Mercury in Fish
Graphic by: Colly Smith ’16

For as long as I can remember, going out to Sushi has been a Finger family affair.

We always order an array of raw fish, of which we attempt to split equally, although that never really happens.

It was not until I was older that I started to notice my parents conversing with sushi chefs about ‘mercury’ each time we went out.

High mercury levels in fish being sold for consumption is a problem plaguing millions of seafood habitués.

Although mercury naturally occurs in most fish, its levels have started to increase dangerously due to rapid industrialization. Mercury bioaccumulates, meaning it builds up in the blood streams of the organisms that consume it, and therefore is the most pertinent in fish at the top of the aquatic food chain that live longer and are larger.

Highly sought after tunas, such as Bigeye, Bluefin, and Yellowfish, contain more mercury than fish lower on the food chain such as, shrimp, salmon, and catfish. The United States Environmental Protection Agency warns “not [to] eat Shark, Swordfish, King Mackerel, or Tilefish because they contain high levels of mercury.”

Not only does mercury bioaccumulate in fish, but it also bioaccumulates in the bodies of those who consume it. Therefore, it can build up in human’s bloodstreams overtime.

Mercury, can however, leave the body. Your body naturally removes mercury over time, but significant consumption of mercury in a short period of time will lead to accumulation of it in your bloodstream.

Excess consumption of fish containing high concentration of mercury can produce negative consequences.

Dr. Jane Hightower of the Natural Resources Defense Council explains the harmful effects of mercury poisoning on individuals who regularly consume fish.

“Low-level mercury poisoning has been found to cause memory loss, hair loss, fatigue, depression, difficulty concentrating, tremors and headaches. Because it is hard for the body to eliminate, it can build up and may affect the nervous system. It is not known how many people might be affected by methylmercury, and while [I] could not measure how much of their suffering was directly related to the over-consumption of fish, the symptoms stopped when fish was eliminated from their diet.”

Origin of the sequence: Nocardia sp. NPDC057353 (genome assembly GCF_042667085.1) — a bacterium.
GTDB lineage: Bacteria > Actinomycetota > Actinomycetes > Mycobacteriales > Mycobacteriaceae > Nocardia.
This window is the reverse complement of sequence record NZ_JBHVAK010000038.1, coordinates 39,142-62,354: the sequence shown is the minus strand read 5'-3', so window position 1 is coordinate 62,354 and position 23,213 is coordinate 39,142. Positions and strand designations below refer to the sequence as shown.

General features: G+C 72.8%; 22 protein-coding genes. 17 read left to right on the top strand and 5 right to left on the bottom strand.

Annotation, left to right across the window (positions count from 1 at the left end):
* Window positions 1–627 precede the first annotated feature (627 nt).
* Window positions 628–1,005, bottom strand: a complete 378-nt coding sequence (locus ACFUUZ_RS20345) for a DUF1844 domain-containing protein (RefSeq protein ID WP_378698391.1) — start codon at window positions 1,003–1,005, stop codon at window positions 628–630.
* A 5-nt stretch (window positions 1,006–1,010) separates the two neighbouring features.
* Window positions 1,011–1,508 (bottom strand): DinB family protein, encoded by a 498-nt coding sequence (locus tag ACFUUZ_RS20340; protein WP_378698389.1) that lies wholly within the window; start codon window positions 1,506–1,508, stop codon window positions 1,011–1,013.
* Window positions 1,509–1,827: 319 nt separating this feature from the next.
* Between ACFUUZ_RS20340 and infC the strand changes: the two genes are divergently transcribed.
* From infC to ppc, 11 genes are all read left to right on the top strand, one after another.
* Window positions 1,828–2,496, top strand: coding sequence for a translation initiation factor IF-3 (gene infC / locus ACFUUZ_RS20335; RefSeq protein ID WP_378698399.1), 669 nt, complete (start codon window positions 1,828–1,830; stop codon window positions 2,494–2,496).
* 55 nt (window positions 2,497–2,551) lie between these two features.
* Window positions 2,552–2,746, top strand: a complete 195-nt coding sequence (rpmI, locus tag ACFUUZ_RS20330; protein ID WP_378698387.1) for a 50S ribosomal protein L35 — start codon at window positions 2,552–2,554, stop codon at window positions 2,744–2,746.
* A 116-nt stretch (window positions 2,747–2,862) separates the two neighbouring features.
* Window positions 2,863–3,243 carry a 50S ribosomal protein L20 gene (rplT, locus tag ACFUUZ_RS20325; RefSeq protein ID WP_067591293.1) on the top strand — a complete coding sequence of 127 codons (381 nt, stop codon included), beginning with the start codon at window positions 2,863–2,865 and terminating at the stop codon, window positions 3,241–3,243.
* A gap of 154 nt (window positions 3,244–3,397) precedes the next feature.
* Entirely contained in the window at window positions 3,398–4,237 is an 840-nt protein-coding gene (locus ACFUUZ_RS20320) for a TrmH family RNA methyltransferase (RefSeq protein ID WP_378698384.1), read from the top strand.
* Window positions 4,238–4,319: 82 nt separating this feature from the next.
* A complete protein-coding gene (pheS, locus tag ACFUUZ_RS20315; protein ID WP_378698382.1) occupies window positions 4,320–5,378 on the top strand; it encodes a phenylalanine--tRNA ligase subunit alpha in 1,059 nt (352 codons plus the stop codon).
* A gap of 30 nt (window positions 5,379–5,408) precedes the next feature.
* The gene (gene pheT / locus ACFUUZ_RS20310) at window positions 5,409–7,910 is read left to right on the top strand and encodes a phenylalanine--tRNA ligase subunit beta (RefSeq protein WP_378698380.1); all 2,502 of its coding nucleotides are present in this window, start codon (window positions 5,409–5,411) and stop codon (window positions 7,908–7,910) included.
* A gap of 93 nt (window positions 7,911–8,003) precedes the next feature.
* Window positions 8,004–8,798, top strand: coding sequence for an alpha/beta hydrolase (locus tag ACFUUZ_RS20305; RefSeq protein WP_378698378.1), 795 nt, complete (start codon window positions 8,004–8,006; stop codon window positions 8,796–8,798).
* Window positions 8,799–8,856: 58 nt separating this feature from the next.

What makes this issue even more confounding is that according to the data promulgated by the U.S. Food and Drug Administration mercury levels vary greatly among specific species of fish. Big Eye Tuna, at their lowest readings have a  low and relatively safe .128 ppm (parts per million) while the maximum reported levels in a particular Big Eye fish were a dangerous 1.816 ppm, an astonishing 1500 percent differential. Where and how a fish is caught plays a significant difference in predicting mercury level concentrations.

Some fish are usually safe to eat wherever they come from. Salmon, which is over 90 percent farmed, and Red Snapper, a relatively small and short lived fish, are two high quality fish that are generally pretty low on the mercury charts.

Richard Maxwell, head of the dining hall at Thacher, assuaged fears about mercury in Thacher’s fish supply.

We get our fish from a company out of LA – American Fish & Seafood. This is the preferred supplier of Bon Appetit in our area. We try our very best to adhere to the seafood recommendations set by the Monterey Bay Aquarium Seafood Watch a program for sustainable fisheries. We purchase only “best choice” or “good alternative” according to their guidelines. Dealing with one company that understands our goal makes it much easier to get the right products that support sustainable fisheries. We serve different kinds of fish – quite often it is Mahi Mahi or Icelandic Cod. This week we bought Black Cod (sable fish) and Northern (Alaskan) Halibut”.

Thacher students don’t have to give up eating fish and all their heart healthy benefits.

Just become an educated consumer before anything goes into your mouth, and make sure to ask the right questions.

To become better informed, consult the The Monterrey Bay Aquarium. The organization has charts that can guide consumers to pick safer alternatives when picking the next seafood meal.

Posted by:Arianna Finger

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